33. Fireworks – Dream About You (Shelflife)
Even with a new singer (Emma Hall is out and Beth Arzy of Trembling Blue Stars & Luxembourg Signal in) the Fireworks still dial up just the right of jangly, fuzzy-buzzy pop.

seize
32. Seize the Chair – Knew You’d Never Been There (Too Pure)
Seize the Chair have a similar aesthetic to Menace Beach, Traams and Hookworms. Lots of guitars, nods to motorik beats and 90’s indie rock.

luxury
31. Luxury Death – Glue EP (PNKSLM)
Glue compiles this Manchester duo’s previous internet singles onto a 10″. Great buzzy guitars and keyboard fueled songs that use the space in between to create drama the way the Pixies used to do.

air-sea
30. Air Sea Dolphin / Honey Radar – Split Single (Chunklet)
I can’t believe this is the only recorded output of Air Sea Dolphin. Robert Schneider of Apples in Stereo and James Huggins of Elf Power team up for the sugar crush elephant 6 throwback Exploding that sounds like it could have been on Fun Trick Noisemaker. Honey Radar handle the flip side and more than capable with Spillman Was a Motorhead.

bobby&gene
29. Bob & Gene – It’s Not What You Know (It’s Who You Know) (Daptone)
Bob & Gene first recorded it in 1971. New Fast Automatic Daffodils did it in 1992 (kidding) and then the Inversions re-recorded in 2017 keeping the vocal track. Old, new, whatever. Great!

deathrays
28. Death Rays – The Shape of the Night (Market Square)
Based in Germany and the UK which I suppose used to be the EU, this duo do Suicide influenced drone very nicely.

teleman
27. Teleman – Funf EP (Moshi Moshi)
Teleman have an icy feel that is somewhere between Blur, Bowie and La Düsseldorf. This EP is just the right dosage.

neutrals
26. Neutrals – Promotional Cassette #2 (Self-released)
As the title says, this was released as a cassette. When I first heard Motorcycle Cop I was reminded of the Pastels which given that the singer of this Oakland band is from Glasgow validates my intuition in some random sense.

cover
25. Terry – 8 Girls (Upset the Rhythm)
Terry’s 8 Girls came out down under last year, but was hard to get. Upset the Rhythm saw fit to release it this year. Eight Girls is a dissonant ode to female politicians, while the flip Tippy Toppy Terry is as good a theme song as I could think of for the group.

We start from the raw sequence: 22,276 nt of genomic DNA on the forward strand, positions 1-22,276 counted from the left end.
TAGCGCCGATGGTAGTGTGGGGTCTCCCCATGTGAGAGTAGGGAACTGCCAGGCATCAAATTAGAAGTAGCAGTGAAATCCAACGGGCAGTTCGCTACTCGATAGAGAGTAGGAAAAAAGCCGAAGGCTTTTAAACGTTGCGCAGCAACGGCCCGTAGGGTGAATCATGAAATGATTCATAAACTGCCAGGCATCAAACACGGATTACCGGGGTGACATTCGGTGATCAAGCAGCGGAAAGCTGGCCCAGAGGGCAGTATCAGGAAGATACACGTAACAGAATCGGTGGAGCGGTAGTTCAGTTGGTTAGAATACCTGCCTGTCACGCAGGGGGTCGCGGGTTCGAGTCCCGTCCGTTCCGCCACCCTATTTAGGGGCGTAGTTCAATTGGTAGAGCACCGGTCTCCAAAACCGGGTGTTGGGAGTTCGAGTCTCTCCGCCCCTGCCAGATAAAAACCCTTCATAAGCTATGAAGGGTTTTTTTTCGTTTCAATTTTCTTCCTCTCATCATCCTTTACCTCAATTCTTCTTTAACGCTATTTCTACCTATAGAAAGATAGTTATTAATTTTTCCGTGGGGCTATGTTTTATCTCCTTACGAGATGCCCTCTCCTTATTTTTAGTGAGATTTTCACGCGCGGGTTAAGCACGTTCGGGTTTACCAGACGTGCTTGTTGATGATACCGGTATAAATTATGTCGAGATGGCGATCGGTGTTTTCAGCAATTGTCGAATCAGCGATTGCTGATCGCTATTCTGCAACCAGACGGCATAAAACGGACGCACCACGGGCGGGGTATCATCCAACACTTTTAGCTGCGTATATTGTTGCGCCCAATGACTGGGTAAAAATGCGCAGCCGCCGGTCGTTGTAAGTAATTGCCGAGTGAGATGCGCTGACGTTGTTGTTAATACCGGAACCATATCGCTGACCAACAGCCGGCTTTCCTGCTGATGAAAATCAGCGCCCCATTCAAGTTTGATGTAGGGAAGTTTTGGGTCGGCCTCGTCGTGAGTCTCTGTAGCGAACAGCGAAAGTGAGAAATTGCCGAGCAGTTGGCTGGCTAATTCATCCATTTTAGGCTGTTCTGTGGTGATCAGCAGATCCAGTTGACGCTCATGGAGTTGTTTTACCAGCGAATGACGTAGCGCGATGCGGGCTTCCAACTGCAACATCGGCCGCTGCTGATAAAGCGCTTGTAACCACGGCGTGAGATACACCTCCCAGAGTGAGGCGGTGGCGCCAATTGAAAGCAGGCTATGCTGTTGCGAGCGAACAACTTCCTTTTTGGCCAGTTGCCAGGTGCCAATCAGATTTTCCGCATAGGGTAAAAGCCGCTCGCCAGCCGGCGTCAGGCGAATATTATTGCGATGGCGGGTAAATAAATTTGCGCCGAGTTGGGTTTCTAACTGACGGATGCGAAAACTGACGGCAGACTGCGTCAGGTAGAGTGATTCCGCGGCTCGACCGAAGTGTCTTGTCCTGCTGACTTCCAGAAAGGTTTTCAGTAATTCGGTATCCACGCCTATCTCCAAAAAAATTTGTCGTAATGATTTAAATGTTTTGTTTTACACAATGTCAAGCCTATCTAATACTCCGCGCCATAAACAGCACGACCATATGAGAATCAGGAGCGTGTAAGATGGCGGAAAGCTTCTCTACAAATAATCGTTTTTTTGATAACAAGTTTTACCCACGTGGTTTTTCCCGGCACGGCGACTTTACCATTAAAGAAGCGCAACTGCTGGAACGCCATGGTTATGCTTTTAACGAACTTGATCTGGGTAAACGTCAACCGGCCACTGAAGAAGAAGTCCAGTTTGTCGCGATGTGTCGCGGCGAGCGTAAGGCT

fieldroute
24. Field Route – Dreaming EP (Box Bedroom Rebels)
Field Route’s single came out way back in January but I still remember it. Parts Ultra Vivid Scene and early Creation records this Manchester band has got it down.

parsnip
23. Parsnip – Health (Anti Fade)
This Australian girl group features members of Chook Race and the Heirophants. This four song single has a Clean vibe given their use of keyboards and laid back feel.

vacantsmile
22. The Vacant Smiles – Messin’ Around (Self-released)
This is a blast of big guitars in the down under scruffy, surf style similar to what the Hoodoo Gurus used to peel off with ease. It appears that a song this good does not warrant getting your record released since the band did it themselves and I for one am grateful.

rbocf
21. Rolling Blackouts Coastal Fever – The French Press (Sub Pop)

This Melbourne quintet could be described as jangly, but they include elements of classic rock to come up with something more interesting than your run of the mill indie jangle pop band. If you’ve heard the Close Lobster’s cover of Neil Young Hey, Hey, My, My (Into the Black) then you have and idea of where Rolling Blackouts Coastal Fever are coming from.

November Roundup

Item number one in the November roundup  is a complaint about how bands and labels sell their records on bandcamp. Now, don’t get me wrong, I love bandcamp. Who wouldn’t? You buy the record and you immediately get to download it. Hell, you can even listen to the entire thing before you buy it. The problem arises in the business model when you decide you actually want to buy the vinyl version of a record. More often than not it’s a pre-order with a release date that’s off in the not too distant future, but you figure it’s ok, because you get the immediate download, so waiting for the actual record to arrive in a few weeks is no sweat. Fast forward six weeks and you’re brushing your teeth in the morning and the record comes up on shuffle and you suddenly realize you never actually got the record you ordered. You give the band the benefit of the doubt and decide to wait another week. Still nothing. You contact them through their bandcamp page asking them if the record was ever sent. Usually you get a response saying the record was delayed or there was some problem with coordinating the vinyl with the sleeves or some other logistical problem. Fine, you say. You’re an understanding kind of person. At least you know that your order wasn’t forgotten or lost in the mail.